Looking back, one can see a few definite trends – among them, a tougher scrutiny of refugee applications and a willingness to intercept “boat people,” a zero-tolerance policy towards those who game the immigration system, a preference for those who are fluent in English or French (preferably both), a lower priority to family immigration, and, generally, an immigration and asylum policy that focuses on Canada’s national interest rather than our humanitarian obligations toward those seeking to come here. The recent elimination of nearly 300,000 from the applications backlog was heartless, but typical of this new tough-love approach.

All of these are common sense changes and hardly ideological. The most dramatic change, however, has been in the way the country recruits its “economic” migrants who form the bulk of the quarter-million newcomers who arrive every year. The points system first introduced in 1967 was based on a “human capital” model, on the assumption that an individual with a combination of higher education, fluency in one of the official languages, relative youth and considerable work experience, would inevitably make a good citizen. It was long-sighted.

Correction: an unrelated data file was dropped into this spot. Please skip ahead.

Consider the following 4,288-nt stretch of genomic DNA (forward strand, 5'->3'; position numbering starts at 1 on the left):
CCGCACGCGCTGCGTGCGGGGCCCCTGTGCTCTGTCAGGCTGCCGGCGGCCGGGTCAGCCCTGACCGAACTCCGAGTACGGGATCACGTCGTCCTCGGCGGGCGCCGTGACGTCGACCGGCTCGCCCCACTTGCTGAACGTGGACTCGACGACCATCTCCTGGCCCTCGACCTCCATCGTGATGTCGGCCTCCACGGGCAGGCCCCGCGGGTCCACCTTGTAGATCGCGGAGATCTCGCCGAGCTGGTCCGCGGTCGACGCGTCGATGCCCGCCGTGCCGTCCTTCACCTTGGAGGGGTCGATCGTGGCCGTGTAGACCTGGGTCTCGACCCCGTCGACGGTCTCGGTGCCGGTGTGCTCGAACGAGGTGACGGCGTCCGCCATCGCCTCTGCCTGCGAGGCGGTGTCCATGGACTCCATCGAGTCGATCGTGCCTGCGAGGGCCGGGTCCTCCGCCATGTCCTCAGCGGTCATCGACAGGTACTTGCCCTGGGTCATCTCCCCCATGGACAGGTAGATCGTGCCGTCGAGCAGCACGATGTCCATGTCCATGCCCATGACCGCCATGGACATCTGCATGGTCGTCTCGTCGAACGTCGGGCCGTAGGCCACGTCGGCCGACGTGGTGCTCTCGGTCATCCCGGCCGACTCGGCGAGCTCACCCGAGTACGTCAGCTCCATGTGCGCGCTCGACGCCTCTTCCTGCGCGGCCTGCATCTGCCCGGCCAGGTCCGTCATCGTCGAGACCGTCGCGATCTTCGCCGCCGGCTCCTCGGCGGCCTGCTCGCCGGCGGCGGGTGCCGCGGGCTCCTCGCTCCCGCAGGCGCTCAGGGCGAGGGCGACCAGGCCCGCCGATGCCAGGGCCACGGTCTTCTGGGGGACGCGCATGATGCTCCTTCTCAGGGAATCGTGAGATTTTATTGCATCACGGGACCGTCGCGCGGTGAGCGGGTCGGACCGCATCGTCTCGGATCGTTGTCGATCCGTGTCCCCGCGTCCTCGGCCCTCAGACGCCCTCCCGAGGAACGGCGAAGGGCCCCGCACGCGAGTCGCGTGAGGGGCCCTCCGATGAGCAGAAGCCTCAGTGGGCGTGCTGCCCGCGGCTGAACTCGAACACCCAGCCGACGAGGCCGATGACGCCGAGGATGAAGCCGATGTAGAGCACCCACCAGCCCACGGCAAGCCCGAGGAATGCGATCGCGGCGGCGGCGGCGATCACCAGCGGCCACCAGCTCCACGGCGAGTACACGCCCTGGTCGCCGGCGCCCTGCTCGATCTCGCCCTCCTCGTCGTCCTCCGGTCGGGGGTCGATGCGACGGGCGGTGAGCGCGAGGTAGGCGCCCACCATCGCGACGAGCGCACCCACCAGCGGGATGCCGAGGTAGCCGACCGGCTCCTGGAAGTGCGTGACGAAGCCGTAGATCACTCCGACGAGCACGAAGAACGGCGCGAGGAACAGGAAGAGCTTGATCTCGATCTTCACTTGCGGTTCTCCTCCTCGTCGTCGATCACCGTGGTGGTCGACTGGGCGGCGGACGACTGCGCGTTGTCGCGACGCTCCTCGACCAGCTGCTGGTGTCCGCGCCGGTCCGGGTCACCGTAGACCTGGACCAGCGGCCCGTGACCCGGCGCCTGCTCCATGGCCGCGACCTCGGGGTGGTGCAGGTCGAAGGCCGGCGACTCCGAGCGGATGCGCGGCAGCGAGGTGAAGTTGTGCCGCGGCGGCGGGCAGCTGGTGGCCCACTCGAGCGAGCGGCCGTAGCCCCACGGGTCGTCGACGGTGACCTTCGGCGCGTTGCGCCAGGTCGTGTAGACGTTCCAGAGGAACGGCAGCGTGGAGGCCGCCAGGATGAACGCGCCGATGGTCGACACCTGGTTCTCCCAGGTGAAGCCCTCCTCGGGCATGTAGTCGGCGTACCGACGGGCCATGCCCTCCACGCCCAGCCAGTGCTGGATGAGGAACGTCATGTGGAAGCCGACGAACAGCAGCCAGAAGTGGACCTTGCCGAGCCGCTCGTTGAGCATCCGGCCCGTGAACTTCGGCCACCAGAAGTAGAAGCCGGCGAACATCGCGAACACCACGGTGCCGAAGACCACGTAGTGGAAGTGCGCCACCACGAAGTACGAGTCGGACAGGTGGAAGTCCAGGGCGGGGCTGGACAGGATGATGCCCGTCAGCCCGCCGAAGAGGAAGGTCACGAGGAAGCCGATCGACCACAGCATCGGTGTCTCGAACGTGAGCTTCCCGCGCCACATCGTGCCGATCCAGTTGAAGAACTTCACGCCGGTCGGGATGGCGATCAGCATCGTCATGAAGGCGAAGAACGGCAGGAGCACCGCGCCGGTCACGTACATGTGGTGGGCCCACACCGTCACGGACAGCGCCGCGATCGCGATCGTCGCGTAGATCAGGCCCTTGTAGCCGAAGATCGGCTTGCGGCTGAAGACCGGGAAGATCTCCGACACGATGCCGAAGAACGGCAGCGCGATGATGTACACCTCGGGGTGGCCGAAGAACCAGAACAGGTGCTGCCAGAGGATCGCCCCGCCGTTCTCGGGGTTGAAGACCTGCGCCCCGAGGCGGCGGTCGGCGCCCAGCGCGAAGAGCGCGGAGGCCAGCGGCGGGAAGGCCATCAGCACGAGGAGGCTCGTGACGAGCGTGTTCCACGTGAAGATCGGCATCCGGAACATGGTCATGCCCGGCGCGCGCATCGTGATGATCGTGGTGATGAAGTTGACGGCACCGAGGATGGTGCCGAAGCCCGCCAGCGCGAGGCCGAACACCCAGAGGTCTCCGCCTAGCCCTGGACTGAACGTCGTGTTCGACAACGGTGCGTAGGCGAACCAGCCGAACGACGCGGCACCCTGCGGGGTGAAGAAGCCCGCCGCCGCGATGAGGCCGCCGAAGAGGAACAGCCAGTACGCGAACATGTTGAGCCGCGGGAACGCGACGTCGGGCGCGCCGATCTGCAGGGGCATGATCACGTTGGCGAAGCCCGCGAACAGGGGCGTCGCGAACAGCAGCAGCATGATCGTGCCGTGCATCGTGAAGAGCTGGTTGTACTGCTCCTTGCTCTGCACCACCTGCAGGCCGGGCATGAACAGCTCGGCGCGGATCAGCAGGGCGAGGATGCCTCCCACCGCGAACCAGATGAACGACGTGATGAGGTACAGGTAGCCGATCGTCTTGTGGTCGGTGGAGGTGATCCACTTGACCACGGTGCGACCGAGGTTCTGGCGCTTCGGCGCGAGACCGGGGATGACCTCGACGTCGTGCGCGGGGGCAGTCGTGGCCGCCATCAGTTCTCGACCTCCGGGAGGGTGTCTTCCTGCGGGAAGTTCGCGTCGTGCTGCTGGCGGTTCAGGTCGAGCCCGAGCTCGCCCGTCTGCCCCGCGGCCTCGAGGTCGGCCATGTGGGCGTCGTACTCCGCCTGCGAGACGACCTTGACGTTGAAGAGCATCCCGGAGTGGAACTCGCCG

Immigration Minister Jason Kenney – already one of Canada’s longest serving immigration ministers – has opted to alter the system to privilege those who can meet immediate job market requirements. Instead of recruiting those who have what it takes to be good Canadian citizens of tomorrow, we are going to be bringing in people who can instantly fill our skills gap and meet our job market requirements. That is a huge shift. As Prof. Arthur Sweetman of McMaster University puts it, “Employees are for the short term; citizens are forever.”